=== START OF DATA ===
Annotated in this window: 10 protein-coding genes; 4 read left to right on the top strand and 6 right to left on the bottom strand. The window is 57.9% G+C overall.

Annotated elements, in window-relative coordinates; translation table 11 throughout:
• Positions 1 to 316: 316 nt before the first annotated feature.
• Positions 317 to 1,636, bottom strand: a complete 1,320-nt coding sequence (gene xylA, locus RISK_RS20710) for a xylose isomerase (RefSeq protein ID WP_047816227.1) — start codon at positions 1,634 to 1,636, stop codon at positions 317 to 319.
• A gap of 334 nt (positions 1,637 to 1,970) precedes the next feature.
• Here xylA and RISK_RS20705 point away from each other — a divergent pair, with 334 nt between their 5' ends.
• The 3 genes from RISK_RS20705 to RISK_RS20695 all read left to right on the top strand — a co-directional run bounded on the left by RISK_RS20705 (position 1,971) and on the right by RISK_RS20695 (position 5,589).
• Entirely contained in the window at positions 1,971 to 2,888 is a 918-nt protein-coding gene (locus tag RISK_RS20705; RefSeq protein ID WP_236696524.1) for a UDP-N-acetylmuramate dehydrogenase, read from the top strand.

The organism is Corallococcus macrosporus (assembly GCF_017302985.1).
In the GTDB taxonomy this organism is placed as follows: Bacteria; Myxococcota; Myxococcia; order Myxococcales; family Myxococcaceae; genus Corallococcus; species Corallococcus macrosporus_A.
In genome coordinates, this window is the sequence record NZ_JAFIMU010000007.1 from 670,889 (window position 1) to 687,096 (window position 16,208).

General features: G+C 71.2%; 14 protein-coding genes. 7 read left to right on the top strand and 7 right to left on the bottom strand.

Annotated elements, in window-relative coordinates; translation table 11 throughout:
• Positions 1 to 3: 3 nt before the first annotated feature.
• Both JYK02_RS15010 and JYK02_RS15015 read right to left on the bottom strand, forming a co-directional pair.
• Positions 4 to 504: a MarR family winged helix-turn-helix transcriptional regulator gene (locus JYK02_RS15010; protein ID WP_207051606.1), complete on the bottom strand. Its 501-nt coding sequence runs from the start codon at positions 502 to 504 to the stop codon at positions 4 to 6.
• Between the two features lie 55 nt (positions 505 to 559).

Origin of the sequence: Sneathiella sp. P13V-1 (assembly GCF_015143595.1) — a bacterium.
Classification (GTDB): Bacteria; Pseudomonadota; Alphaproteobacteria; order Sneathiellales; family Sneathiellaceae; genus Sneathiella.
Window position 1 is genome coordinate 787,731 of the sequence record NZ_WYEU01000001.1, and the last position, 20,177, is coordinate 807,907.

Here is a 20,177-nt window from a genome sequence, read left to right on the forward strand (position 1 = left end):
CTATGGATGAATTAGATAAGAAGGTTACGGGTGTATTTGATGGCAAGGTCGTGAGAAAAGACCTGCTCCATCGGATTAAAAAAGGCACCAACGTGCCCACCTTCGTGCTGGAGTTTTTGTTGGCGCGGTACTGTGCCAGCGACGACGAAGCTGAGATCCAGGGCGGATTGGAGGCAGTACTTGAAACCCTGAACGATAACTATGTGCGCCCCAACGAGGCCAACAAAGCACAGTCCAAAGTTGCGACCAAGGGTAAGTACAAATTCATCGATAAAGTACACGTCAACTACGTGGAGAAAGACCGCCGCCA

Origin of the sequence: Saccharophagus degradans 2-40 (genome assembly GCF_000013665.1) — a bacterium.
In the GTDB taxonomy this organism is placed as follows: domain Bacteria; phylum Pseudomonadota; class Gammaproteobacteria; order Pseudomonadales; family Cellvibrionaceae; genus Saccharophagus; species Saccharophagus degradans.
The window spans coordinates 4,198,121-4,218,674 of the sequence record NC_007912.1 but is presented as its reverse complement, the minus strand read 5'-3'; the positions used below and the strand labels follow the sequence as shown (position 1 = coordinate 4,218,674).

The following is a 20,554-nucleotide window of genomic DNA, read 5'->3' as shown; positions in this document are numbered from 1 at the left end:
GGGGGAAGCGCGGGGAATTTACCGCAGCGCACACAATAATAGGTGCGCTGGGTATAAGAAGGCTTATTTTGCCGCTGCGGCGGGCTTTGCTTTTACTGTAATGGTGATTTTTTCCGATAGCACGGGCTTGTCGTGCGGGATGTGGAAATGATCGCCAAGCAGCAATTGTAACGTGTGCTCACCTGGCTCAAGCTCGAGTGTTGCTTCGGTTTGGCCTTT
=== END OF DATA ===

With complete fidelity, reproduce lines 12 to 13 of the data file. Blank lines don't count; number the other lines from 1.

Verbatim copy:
General features: G+C 71.2%; 14 protein-coding genes. 7 read left to right on the top strand and 7 right to left on the bottom strand.

Annotated elements, in window-relative coordinates; translation table 11 throughout: